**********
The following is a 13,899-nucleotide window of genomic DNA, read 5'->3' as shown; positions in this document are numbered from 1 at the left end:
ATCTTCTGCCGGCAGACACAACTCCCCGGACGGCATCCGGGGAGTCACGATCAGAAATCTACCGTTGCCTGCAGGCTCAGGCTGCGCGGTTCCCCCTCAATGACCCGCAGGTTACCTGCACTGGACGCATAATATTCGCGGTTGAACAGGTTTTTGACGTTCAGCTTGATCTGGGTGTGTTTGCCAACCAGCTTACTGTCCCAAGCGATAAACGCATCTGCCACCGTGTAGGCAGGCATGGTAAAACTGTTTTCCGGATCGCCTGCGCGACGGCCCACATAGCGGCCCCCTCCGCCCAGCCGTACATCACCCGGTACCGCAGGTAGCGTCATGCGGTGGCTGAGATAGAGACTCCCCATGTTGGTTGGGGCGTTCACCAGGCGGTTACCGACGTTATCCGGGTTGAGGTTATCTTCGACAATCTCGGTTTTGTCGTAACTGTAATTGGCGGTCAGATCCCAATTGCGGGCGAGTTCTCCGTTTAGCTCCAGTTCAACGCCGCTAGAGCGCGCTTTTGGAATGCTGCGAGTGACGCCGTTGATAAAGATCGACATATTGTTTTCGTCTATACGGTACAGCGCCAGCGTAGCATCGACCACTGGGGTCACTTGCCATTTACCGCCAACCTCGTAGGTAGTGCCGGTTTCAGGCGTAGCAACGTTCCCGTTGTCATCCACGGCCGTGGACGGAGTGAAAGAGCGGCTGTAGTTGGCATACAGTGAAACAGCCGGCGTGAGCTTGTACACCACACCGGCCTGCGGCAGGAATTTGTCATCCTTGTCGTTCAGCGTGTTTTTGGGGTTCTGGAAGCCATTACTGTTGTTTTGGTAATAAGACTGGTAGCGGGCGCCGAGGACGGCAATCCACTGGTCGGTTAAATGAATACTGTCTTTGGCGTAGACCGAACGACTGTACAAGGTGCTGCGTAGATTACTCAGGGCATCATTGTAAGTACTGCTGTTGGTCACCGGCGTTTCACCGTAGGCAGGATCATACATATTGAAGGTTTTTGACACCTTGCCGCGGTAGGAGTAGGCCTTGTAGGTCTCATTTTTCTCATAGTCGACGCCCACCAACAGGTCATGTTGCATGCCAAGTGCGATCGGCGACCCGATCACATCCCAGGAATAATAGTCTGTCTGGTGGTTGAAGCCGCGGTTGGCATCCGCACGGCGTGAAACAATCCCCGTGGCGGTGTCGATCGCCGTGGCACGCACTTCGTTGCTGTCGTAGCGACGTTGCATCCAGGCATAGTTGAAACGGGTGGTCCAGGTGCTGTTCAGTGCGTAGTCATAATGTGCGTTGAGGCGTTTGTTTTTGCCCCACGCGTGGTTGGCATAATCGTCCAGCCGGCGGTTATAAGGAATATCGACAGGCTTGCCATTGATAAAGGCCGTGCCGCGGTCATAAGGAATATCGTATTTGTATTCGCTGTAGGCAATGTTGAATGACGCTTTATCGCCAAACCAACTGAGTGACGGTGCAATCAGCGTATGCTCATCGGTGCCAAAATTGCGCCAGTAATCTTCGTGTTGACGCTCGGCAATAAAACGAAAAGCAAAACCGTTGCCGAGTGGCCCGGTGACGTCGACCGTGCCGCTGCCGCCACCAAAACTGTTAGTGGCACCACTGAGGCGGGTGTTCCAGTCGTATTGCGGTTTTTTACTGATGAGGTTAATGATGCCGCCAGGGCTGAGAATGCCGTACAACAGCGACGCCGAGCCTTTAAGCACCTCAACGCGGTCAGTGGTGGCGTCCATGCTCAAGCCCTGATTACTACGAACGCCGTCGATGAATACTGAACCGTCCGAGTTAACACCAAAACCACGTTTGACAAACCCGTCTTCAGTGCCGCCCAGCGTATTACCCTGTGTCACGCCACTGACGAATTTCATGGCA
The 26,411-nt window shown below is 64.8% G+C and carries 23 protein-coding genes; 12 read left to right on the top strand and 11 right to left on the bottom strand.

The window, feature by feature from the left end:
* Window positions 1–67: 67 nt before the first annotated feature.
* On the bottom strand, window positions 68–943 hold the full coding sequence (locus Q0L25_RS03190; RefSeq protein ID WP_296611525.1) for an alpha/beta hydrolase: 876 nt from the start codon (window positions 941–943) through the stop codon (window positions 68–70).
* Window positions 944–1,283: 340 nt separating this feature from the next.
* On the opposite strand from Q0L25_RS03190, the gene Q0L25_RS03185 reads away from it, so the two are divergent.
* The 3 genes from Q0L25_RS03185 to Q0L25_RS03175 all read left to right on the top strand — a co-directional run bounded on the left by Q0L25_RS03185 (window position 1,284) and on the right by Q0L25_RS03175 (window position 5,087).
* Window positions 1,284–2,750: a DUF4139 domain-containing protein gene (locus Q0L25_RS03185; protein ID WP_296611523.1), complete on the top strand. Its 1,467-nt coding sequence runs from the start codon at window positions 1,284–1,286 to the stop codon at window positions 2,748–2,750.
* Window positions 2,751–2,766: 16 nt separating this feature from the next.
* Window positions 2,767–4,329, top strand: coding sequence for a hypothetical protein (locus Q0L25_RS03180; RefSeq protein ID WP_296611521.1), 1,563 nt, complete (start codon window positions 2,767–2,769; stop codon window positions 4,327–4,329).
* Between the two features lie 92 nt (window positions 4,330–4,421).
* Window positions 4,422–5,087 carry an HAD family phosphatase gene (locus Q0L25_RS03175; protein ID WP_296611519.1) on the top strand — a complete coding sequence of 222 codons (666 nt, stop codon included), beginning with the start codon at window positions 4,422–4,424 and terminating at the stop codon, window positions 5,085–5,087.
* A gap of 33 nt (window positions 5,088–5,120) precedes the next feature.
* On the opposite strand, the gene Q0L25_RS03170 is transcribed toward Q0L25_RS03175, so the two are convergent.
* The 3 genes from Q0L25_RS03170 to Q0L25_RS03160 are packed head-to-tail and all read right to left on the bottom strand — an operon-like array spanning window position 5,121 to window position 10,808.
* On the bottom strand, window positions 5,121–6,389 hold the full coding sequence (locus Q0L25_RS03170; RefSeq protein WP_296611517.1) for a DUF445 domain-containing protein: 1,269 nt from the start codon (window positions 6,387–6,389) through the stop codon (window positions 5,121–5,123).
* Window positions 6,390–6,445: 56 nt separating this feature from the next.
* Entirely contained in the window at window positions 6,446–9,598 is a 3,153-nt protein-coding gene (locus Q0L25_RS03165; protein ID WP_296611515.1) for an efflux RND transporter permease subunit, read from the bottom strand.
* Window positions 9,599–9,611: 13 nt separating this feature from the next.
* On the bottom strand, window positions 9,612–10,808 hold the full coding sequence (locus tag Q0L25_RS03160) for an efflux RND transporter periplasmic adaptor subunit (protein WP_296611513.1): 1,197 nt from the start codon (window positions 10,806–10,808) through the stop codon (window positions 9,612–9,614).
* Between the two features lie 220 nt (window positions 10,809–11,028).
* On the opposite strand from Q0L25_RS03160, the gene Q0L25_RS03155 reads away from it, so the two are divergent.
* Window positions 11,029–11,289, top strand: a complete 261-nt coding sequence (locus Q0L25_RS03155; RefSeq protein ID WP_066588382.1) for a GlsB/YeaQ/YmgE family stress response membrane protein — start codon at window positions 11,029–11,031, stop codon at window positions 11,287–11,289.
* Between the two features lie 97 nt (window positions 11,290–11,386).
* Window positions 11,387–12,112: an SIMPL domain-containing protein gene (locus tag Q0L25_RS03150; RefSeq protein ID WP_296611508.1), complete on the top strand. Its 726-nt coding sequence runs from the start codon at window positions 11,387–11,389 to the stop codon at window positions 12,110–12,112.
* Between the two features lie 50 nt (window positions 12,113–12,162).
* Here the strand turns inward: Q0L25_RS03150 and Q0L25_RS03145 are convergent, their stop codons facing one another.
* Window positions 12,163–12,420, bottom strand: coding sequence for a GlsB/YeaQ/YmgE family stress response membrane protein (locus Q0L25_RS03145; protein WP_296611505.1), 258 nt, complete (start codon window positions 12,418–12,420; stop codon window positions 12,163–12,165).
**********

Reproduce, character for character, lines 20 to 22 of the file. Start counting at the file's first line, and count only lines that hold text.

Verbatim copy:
* Entirely contained in the window at window positions 6,446–9,598 is a 3,153-nt protein-coding gene (locus Q0L25_RS03165; protein ID WP_296611515.1) for an efflux RND transporter permease subunit, read from the bottom strand.
* Window positions 9,599–9,611: 13 nt separating this feature from the next.
* On the bottom strand, window positions 9,612–10,808 hold the full coding sequence (locus tag Q0L25_RS03160) for an efflux RND transporter periplasmic adaptor subunit (protein WP_296611513.1): 1,197 nt from the start codon (window positions 10,806–10,808) through the stop codon (window positions 9,612–9,614).